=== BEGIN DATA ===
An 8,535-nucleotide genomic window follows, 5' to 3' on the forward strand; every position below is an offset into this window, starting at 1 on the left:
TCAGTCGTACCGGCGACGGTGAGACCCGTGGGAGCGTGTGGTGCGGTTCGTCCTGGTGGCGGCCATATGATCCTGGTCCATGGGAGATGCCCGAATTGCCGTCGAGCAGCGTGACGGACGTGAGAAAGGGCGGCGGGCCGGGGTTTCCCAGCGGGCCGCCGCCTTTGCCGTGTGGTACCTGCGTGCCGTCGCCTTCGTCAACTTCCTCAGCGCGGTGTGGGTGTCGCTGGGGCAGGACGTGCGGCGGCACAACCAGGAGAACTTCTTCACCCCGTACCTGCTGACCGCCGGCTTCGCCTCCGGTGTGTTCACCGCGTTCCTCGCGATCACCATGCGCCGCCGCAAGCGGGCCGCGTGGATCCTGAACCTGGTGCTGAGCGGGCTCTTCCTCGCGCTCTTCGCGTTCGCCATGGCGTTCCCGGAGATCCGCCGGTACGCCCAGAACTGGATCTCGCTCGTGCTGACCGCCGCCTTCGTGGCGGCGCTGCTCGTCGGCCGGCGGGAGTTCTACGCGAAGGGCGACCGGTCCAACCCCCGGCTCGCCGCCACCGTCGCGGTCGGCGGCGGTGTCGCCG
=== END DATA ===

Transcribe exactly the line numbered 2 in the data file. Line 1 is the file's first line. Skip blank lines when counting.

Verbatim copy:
TCAGTCGTACCGGCGACGGTGAGACCCGTGGGAGCGTGTGGTGCGGTTCGTCCTGGTGGCGGCCATATGATCCTGGTCCATGGGAGATGCCCGAATTGCCGTCGAGCAGCGTGACGGACGTGAGAAAGGGCGGCGGGCCGGGGTTTCCCAGCGGGCCGCCGCCTTTGCCGTGTGGTACCTGCGTGCCGTCGCCTTCGTCAACTTCCTCAGCGCGGTGTGGGTGTCGCTGGGGCAGGACGTGCGGCGGCACAACCAGGAGAACTTCTTCACCCCGTACCTGCTGACCGCCGGCTTCGCCTCCGGTGTGTTCACCGCGTTCCTCGCGATCACCATGCGCCGCCGCAAGCGGGCCGCGTGGATCCTGAACCTGGTGCTGAGCGGGCTCTTCCTCGCGCTCTTCGCGTTCGCCATGGCGTTCCCGGAGATCCGCCGGTACGCCCAGAACTGGATCTCGCTCGTGCTGACCGCCGCCTTCGTGGCGGCGCTGCTCGTCGGCCGGCGGGAGTTCTACGCGAAGGGCGACCGGTCCAACCCCCGGCTCGCCGCCACCGTCGCGGTCGGCGGCGGTGTCGCCG